Yesterday, as I sat in my bathtub, waist-deep in freezing cold water, soaking my exhausted legs, I looked back upon that mornings 20 mile training run and basked in the sweet, blissful contentment of completing it.

I smiled to myself knowingly, for only hours earlier, my mood had been very different.

At mile 13, I had stopped to rest in the cool shadows of a giant tree in the park. I was tired, sweating, desperately gulping down water whilst wrestling with thoughts such as, “If you give up and go home now, no-one will know, or care”. My legs were aching and I was hot. Too hot. My pace had been all over the place and the miles were passing extremely slowly – each step that I took felt like my running trainers were laced with lead. I had been stalling every few miles or so, deliberately procrastinating; checking my phone for messages, re-tying my shoelaces and standing, hands on hips, staring at the dusty path ahead of me. It just seemed so very daunting. Runners and cyclists had whizzed past me and I felt angry at them for having the energy and enthusiasm that I was lacking. Now, standing under the tree, it was time to face up to the option of whether to keep going or go home.

I kept going.

What I described above is a common thought-process when I train, and I have become quite accustomed to my defiant justifications as to why I should stop what I am doing. The thing is, I never do. I never stop. Why? Because I have learnt that the more I push myself out of my comfort zone, despite feeling uncomfortable, the more I eventually start to enjoy my run, the more miles I master and the better I feel. There’s nothing more fulfilling than the knowledge that you could have given up, but you didn’t.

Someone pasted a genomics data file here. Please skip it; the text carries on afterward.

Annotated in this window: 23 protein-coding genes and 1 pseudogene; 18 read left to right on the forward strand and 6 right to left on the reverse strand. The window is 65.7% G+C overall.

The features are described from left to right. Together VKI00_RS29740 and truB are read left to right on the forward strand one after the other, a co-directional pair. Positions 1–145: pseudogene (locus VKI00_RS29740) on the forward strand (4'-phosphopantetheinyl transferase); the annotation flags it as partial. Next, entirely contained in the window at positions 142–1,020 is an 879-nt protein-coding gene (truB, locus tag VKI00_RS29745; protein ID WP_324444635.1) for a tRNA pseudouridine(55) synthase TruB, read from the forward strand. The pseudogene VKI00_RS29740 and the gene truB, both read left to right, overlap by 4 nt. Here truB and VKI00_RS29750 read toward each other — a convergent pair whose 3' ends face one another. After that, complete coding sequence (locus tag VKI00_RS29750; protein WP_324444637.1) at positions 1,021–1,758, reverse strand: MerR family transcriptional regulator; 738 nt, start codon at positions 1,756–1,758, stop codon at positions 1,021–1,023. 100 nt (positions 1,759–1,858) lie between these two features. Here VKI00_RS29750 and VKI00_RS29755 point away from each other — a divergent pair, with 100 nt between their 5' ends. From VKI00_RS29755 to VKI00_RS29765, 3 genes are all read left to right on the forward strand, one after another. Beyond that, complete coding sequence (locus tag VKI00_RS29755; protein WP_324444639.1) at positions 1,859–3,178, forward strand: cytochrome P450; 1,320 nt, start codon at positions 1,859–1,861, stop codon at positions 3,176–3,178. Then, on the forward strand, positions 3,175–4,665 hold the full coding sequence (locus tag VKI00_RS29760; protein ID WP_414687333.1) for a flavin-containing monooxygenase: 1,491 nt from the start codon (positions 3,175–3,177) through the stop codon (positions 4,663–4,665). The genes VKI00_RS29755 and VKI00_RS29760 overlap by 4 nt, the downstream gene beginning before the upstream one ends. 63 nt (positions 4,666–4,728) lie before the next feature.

It’s a great feeling, right?

Recently, I’ve noticed that this way of thinking has started to trickle into other areas of my life, too.

Let me give you an example.

Last week, I was invited for dinner at a friend’s house in East London. Although it is easier, (and far less complicated and time-consuming) to drive straight to her house, I always opt to navigate a complex myriad of tubes and trains instead. Why? Because I’m terrified of driving through central London. On this particular occasion, however, I decided that I would just drive. Simple as that. I didn’t even give it much thought. I just made the decision to drive and that was it. I really surprised myself. Even when I was sat at a red traffic light in my little car, right underneath Big Ben, freaking out and shouting out loud, “OH MY GOD, I’m at a red traffic light right underneath Big Ben! Big Ben! Wow! I’m driving in Central London”. I was ok. Why? Because I was pushing myself way out of my comfort zone, and when I do that, despite feeling uncomfortable, the more I achieve, the happier I feel and the more I LIVE my life.

It really is a beautifully refreshing feeling to know that you challenged yourself and grew, spiritually, mentally and physically, as a result, isn’t it?